On paper, a live action re-imagining of cartoon adventurer Dora the Explorer sounds like a bomb waiting to happen. The concept was even parodied years ago for CollegeHumor. It seems like the easiest way to make fun of dark and edgy reboots, as the original Dora cartoon is nothing of the sort. Dora is a Latina toddler who loves exploring the jungle where she lives with her best friend, a talking monkey named Boots. She covers similar ground to Sesame Street with a bilingual twist. How do you turn this into a feature-length film? Nickelodeon Studios endeavors to answer this question with August’s Dora and the Lost City of Gold, directed by James Bobin of The Muppets and Muppets Most Wanted fame, which manages to succeed at this near-impossible task by respecting the source material and the audience, and by casting a phenomenal young actress named Isabela Moner as Dora herself. That may sound ridiculous, but this movie works far better than I could have expected.
Dora and the Lost City of Gold takes many of its cues from its action-adventure predecessors, most notably National Treasure, Indiana Jones, and The Goonies, but with better morals and a female protagonist. Dora’s parents (Eva Longoria and Michael Peña) explicitly state they aren’t treasure hunters, but explorers. They’re not looking to get rich, they just want to document history. Moner shines from her first moment on screen, being chased through the jungle by elephants, swinging from vines, and discovering golden artifacts. She’s not a kid anymore, but Dora still loves the jungle, her parents, and her best friend Boots, rendered in decent-enough CGI. However, that changes when Dora’s parents tell her she’s going to move to LA to attend high school with her cousin Diego (Jeff Wahlberg – yes, nephew of Marky Mark) while they search for the titular lost city of gold.
Dora approaches this new adventure with her signature enthusiasm, which of course marks her for bullying from her classmates. Dora’s fish-out-of-water journey doesn’t last too long. On a trip to a museum, Dora, Diego, and their new friends are kidnapped by mercenaries and taken to the jungles of Peru. Dora takes charge, and the real story begins. What follows plays on standard jungle adventure tropes, but the script is clever enough to add something new to quicksand, booby traps, and jeep chases. One of those clever touches is the use of Swiper the Fox, voiced by Benicio Del Toro (really!). He’s something of a wildcard and is never overused. Plus, his CGI is better than Boots’. The kids are joined by a cowardly professor played by Eugenio Derbez, a crossover star from Mexico who excels at the film’s physical comedy. Together, they have to find the city of Parapata and Dora’s parents before the mercenaries.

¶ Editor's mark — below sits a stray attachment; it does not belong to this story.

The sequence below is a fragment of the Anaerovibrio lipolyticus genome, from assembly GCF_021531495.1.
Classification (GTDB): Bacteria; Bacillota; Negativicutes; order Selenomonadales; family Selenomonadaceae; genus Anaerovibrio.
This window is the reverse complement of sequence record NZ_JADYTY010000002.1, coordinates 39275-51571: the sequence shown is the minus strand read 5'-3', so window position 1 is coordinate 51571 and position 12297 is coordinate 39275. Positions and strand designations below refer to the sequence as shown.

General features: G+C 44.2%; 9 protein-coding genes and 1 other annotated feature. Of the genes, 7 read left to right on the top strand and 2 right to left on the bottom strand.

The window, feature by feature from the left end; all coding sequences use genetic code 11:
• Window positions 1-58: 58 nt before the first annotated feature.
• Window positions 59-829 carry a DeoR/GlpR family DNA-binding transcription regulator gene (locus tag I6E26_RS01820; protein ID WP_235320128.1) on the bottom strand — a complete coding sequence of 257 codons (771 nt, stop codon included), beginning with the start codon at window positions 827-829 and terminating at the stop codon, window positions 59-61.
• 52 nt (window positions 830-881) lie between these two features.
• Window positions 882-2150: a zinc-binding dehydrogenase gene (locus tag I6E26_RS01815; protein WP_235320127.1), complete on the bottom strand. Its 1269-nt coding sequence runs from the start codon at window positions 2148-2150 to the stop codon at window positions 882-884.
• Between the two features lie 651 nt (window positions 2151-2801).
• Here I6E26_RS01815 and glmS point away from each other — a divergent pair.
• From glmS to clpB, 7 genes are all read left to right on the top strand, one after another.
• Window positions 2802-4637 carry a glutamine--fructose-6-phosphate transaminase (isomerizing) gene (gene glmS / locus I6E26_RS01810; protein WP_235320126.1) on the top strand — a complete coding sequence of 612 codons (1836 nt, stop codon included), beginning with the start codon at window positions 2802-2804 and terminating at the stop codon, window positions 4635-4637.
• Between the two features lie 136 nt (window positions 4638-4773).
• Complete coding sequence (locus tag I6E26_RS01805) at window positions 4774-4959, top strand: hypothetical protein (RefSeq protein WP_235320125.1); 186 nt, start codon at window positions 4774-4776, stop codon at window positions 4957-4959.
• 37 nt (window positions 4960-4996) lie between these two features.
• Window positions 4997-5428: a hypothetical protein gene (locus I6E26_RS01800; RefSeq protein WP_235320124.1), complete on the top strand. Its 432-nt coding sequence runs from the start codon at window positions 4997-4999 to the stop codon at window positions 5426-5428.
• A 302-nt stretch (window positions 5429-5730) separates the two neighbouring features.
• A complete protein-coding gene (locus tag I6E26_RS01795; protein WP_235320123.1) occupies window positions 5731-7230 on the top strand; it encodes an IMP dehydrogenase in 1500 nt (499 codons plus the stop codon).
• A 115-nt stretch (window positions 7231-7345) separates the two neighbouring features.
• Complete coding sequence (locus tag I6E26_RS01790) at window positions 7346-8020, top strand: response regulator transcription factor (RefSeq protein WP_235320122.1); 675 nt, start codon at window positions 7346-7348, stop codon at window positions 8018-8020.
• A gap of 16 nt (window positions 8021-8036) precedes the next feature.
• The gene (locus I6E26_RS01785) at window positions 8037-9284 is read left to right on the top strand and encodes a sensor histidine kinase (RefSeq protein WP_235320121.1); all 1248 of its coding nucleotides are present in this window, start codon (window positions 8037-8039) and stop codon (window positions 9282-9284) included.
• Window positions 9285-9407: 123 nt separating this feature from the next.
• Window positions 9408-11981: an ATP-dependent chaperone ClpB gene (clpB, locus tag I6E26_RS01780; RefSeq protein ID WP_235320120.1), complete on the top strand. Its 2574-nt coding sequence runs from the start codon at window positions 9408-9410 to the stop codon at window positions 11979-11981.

The film’s best quality is its refusal to insult the audience for liking Dora and her quirks. Why antagonize people for liking the main character, like some live-action reboots have done? Dora the Explorer was in many ways a groundbreaking character for kids’ television. She taught a generation of children to be curious about nature, all while teaching them Spanish vocabulary. Why wouldn’t the film celebrate Dora and her accomplishments? I understand if Dora and the Lost City of Gold isn’t exactly your first choice for a night out, but it shouldn’t be written off as a crass reboot, especially as a star-making performance for Isabela Moner. At the very least, the kids at my preview screening loved it.
Dora and the Lost City of Gold
Dir. James Bobin
Opens 8/9 everywhere (though the Hassle recommends the Capitol, or your local mom & pop cineplex)